“I’m not a smart man, but I don’t know what romance is”

Forrest Gump is a romantic-comedy-drama film created in 1994. The story follows the life Forrest Gump (Tom Hanks), who is a dim-witted, but kind-hearted and athletic man from Alabama. Between the time of his birth in 1944 and 1982, Forrest witnesses and in some instances, influences key defining points in the latter half of the 20th century. It would be remissive however to not acknowledge the importance of Jenny Curran (Robin Wright). Jenny Curran is Forrest Gump’s childhood friend and love interest, though her role transcends these titles. Throughout the whole movie Jenny always turns to Forrest in her time of need. This is crucial because in spite of all of her failed relationships she always turned to Forrest for solace and comfort. Even though this movie is a “romantic-comedy” it is centered around an atypical romance. Similar to this, the shakespearean play, “The Taming of the Shrew” offers a plethora of atypical romances. One particular atypical romance is between the two characters Katherine and Petruchio. The reason for this relationship being atypical is that neither Katherine and Petruchio particularly care for eachother. As displayed in both The Taming of the Shrew and Forrest Gump, these unusual relationships reflect that nobody has a set definition of love or romance.


“I will be master of what is mine own.

She is my goods, my chattels; she is my house,

My household stuff, my field, my barn,

My horse, my ox, my ass, my anything.

And here she stands, touch her whoever dare.”- Petruchio (3.2.235-239)

In this scene, Petruchio’s words about Katherine exemplifies his true feelings. Petruchio sees Katherine as nothing more than property. This can be supported by the words “She is my goods.” He is comparing Katherine to a material possession and neglecting the fact that she is a human being.


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Jenny goes from being angry at Forrest for killing the mood with her momentary lover, to talking to Forrest about her hopes and dreams. While she is doing this she is undressing in front of him. Jenny then goes on to ask him if he “had ever been with a girl” and guides his hand to feel her naked breast. This symbolizes that Jenny views Forrest as a “second option” or a “back up plan”


These two scenes are similar because because both Forrest and Katherine are used to suit the needs of both Petruchio and Jenny. However the difference between the two scenes is that Jenny uses Forrest as something to fall back on when any relationship she has fails, in order to ease the pain of her loneliness and Petruchio objectifies Katherine not for emotional purposes, but for the pursuit of domination and power.


“Be patient, gentlemen. I choose her for myself.

If she and I be pleased, what's that to you?

'Tis bargained 'twixt us twain, being alone,

That she shall still be curst in company.

I tell you, 'tis incredible to believe

How much she loves me. O, the kindest Kate!”- Petruchio (2.1.321-326)

In this scene, Petruchio is lying about both Katherine’s love towards him and Kate agreeing to marry him. The fact that Petruchio says “Tis bargained ‘twixt us twain, being alone,” shows two things. The word “bargained” shows that Petruchio treats this “marriage” as a deal, rather than a mutual love. Another thing that can be seen is that Petruchio’s lie shows that he doesn’t value Katherine’s opinion or her love. He doesn’t even value her hand in marriage, but rather the title that comes with it.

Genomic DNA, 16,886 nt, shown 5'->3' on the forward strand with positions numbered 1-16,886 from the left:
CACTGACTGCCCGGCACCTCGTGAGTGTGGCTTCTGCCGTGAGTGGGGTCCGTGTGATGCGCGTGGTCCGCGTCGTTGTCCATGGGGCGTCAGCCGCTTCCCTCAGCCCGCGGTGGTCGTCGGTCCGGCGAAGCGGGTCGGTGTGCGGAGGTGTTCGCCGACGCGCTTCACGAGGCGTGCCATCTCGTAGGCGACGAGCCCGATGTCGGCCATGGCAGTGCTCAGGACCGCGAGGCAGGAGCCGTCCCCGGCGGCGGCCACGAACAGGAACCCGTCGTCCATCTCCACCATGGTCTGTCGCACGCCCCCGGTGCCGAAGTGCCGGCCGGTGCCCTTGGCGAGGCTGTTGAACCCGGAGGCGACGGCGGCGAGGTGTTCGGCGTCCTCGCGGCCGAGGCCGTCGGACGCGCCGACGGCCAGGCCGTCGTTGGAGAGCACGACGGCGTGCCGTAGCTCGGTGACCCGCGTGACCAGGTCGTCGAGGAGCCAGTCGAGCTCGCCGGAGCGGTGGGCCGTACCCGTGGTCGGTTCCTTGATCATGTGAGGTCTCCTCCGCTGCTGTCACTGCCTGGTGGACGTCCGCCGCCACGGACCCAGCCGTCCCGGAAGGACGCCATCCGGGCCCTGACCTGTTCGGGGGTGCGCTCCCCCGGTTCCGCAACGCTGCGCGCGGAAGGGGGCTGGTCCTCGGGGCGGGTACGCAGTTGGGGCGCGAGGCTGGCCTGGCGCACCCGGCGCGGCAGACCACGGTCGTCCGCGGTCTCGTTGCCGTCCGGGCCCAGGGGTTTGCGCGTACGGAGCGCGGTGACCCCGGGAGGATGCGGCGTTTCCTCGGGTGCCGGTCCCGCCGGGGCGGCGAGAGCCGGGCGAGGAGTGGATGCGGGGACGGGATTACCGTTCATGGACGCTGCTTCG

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In this scene, Forrest says to Jenny, “Will you marry me?...I’d make a good husband Jenny.” Jenny then responds with “You would Forrest….You don’t want to marry me.” This prompts Forrest to ask “Why don’t you love me Jenny?” Even though Jenny later tells Forrest that she does love him, this doesn’t dismiss the fact that Forrest feels unloved. Even though Forrest gives 100% into his pursuit of Jenny, he feels as though he is not getting what he truly seeks, and that is Jenny’s love. Jenny realizes this as well, as shown in her statement “you don’t want to marry me.” Jenny feels as though Forrest doesn’t know what he would be getting into if they were to get married and the statement “you don’t want to marry me” serves as a warning to Forrest. However, this should not be taken as Jenny not being interested in marrying Forrest, but rather her wanting what is best for him.


These two scenes show that Katherine doesn’t want to marry Petruchio for the fact that he doesn’t value her as a person or what’s best for her. Jenny on the other hand, doesn’t want Forrest to marry her for the fact that she thinks Forrest deserves better. Both the film and the book show that traditional means of romance don’t necessarily need to be involved in these relationships in order for them to work.


As shown in both The Taming of the Shrew and Forrest Gump, no one has a set definition of romance. Through both of the atypical relationships between Forrest and Jenny and Katherine and Petruchio, it is shown that for some reason these relationships work out in the end, where both Forrest and Jenny and Katherine and Petruchio end up getting married (respectively in the the book and movie). Despite what society believes as an ideal romance or relationship, there aren’t any. Just as people are unique and different, so are romances and relationships.

Comments (5)

Tomas Arango (Student 2017)
Tomas Arango

I really like this essay. You compared the Taming of the Shrew to a movie I never would've thought of. I was able to look at Forrest Gump in a new and different way to what I was used to.